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The stories of Kolkata are out in the streets: Kunal Basu at the Glenburn Culture Club

‘Kolkata Kalkatta Calcutta’ – an evening well spent at the Glenburn Penthouse

Nayantara Mazumder | Published 22.09.22, 05:54 PM
Monideepa Banerjie and Anjum Katyal listen as Kunal Basu reads out an excerpt from his book, ‘Sarojini's Mother’, which is based in Kolkata

Monideepa Banerjie and Anjum Katyal listen as Kunal Basu reads out an excerpt from his book, ‘Sarojini's Mother’, which is based in Kolkata

Photos: Amit Datta

It is nigh impossible to define the amorphous, paradoxical nature of the city of Kolkata; it is, at once, fragmented and whole, dying and alive, welcoming and isolating, vast and small. Many have tried to encapsulate the city in their writing; only a few have understood the magnitude of the task. Among the latter is Kunal Basu – author, storyteller, Oxford professor and Kolkatan. And it was his approach to writing about his hometown that formed the crux of the engaging discussion, Kolkata Kalkatta Calcutta, at the second event of the Glenburn Culture Club, hosted at the beautiful dining room of the Glenburn Penthouse. 

In conversation with Basu were two people whose intimate knowledge of Kolkata are rivaled by few — veteran journalist and the face of NDTV in Kolkata for 28 years, Monideepa Banerjie, and author and editor, Anjum Katyal, whom the owner of Glenburn Hospitality, Husna-Tara Prakash, credited with having been instrumental in creating the idea of the Glenburn Culture Club.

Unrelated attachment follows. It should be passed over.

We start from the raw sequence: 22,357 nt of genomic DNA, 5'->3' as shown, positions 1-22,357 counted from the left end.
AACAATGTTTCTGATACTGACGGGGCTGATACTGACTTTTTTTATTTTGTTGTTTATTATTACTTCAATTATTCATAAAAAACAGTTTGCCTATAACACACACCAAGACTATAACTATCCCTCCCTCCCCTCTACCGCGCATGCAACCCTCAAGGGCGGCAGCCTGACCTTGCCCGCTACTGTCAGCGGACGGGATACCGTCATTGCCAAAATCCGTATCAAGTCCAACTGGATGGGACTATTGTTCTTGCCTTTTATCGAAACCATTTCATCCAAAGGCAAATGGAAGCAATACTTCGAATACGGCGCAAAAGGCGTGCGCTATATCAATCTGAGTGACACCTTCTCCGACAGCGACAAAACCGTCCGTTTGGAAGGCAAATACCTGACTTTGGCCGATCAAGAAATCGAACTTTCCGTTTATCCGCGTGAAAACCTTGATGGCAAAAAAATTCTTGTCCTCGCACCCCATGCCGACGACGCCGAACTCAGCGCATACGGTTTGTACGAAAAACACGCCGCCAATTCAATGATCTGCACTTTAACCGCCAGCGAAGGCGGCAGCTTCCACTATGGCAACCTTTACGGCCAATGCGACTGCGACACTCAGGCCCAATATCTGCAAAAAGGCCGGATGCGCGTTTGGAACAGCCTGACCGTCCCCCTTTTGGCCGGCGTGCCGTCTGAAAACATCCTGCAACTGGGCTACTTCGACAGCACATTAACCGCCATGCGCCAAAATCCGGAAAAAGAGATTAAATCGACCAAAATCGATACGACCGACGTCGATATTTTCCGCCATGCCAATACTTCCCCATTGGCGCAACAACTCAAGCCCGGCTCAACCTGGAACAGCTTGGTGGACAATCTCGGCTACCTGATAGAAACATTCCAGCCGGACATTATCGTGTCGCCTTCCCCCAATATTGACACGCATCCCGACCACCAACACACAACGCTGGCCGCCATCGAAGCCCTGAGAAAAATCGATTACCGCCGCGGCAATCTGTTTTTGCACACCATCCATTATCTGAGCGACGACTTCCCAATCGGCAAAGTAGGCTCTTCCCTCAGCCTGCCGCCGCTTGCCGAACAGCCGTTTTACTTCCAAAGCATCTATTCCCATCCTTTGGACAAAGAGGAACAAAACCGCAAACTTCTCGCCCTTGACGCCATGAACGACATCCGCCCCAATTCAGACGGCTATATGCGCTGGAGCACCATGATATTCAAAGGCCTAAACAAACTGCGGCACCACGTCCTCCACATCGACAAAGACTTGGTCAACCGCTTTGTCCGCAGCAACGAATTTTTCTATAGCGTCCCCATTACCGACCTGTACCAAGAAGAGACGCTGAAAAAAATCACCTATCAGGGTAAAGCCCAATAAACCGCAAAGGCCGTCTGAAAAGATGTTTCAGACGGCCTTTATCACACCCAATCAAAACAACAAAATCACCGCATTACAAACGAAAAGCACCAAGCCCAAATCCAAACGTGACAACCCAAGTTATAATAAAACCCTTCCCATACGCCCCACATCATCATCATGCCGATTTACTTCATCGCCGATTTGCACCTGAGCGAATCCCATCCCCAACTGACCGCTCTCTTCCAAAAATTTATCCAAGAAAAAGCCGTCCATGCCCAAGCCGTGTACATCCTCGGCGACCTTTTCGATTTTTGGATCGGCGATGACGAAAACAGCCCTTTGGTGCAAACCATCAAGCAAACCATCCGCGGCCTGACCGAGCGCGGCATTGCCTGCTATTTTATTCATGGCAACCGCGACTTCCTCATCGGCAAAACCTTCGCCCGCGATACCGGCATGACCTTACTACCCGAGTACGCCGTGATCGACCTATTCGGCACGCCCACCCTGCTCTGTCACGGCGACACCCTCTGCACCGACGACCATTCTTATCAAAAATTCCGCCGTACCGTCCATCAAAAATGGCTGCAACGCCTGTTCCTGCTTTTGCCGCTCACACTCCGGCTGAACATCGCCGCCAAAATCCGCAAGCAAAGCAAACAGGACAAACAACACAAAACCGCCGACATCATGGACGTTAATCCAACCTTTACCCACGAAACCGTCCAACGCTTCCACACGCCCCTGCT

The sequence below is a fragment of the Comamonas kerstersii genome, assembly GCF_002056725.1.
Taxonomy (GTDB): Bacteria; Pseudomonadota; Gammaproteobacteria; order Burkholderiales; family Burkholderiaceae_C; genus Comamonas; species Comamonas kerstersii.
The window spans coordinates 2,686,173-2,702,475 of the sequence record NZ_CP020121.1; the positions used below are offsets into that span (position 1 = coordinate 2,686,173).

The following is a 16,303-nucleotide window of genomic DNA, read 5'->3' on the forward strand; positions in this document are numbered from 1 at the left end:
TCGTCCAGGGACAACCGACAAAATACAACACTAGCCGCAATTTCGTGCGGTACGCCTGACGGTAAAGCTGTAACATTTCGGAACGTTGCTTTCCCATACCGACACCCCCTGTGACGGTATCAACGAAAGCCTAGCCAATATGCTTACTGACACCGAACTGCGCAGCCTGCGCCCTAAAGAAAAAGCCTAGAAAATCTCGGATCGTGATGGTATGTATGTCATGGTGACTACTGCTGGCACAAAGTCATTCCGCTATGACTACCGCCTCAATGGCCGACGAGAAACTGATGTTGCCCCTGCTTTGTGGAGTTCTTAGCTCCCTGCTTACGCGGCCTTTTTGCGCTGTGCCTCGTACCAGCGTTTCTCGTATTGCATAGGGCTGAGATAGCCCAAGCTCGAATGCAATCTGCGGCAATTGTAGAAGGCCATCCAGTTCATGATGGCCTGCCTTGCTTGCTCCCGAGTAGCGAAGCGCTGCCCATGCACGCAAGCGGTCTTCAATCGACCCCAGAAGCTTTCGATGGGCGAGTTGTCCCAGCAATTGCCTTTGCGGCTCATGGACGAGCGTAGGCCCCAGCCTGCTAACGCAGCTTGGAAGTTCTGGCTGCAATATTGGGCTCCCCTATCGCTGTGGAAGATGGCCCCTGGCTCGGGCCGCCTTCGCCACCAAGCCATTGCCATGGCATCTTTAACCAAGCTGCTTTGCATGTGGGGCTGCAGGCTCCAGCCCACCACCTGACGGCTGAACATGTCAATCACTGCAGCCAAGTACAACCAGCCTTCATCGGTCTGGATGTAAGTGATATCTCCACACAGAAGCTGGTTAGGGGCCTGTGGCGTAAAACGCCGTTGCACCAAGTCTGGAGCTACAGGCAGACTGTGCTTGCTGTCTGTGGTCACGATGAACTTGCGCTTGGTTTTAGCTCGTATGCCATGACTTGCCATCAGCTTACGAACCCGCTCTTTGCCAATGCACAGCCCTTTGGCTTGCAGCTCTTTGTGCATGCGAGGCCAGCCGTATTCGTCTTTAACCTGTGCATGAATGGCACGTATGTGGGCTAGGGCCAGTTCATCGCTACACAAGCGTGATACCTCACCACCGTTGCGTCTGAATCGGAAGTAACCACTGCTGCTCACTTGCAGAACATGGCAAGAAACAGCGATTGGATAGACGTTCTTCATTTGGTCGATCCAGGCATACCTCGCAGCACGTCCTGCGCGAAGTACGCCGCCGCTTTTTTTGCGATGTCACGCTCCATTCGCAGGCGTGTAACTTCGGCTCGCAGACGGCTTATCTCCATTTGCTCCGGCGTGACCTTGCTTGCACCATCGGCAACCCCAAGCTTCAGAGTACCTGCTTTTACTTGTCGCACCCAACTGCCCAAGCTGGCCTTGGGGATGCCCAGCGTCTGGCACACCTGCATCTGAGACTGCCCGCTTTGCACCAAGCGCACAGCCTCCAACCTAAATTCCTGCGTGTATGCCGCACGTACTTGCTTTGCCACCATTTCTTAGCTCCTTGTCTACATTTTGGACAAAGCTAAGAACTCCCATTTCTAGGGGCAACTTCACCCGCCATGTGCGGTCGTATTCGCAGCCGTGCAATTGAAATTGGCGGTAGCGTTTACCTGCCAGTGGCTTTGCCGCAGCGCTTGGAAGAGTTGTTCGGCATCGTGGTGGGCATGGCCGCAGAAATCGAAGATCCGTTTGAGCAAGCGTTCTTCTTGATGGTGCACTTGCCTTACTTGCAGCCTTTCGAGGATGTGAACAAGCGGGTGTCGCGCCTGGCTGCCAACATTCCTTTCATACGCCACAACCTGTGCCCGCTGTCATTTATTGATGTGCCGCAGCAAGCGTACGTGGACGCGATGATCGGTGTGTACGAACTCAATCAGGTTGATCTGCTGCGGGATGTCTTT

Husna-Tara Prakash introduces journalist Monideepa Banerjie and authors Kunal Basu and Anjum Katyal to the audience

Husna-Tara Prakash introduces journalist Monideepa Banerjie and authors Kunal Basu and Anjum Katyal to the audience

Three of Basu’s novels that are based in Kolkata – Kalkatta, Sarojini’s Mother and In An Ideal World – deviate, in their contemporaneity, from the historical nature of his earlier works. In this regard, Katyal recalled Basu once telling her that people, in the past, often used to ask him why he never wrote about the city. “I am a thoroughbred Kolkatan,” said Basu. “This made it very hard to write fiction about Kolkata. The truth is: being a complete insider has its difficulties. If you know something as intimately as I know this city, then there is nothing to discover – a huge risk for a fiction writer. So I had to find a story that would make this intensely familiar city of mine an unfamiliar entity.”

‘Kalkatta’, ‘Sarojini’s Mother’ and ‘In An Ideal World’

How did he achieve this? “The stories of Kolkata are out in the streets,” he replied. “I found mine – a story of a Kalkatta that I don’t know – in the stories of Kolkata’s male sex workers.” Basu then spent the next two-and-a-half years pursuing members of this invisible section of the city’s population and listening to their stories of identity and isolation – an endeavour that led to Kalkatta, a story of belonging and marginalisation, which has at its heart a male sex worker, Jamshed Alam, and his fraught relationship with the city. 

The audience, which included several eminent personalities, listens to Kunal Basu, Monideepa Banerjie and Anjum Katyal speak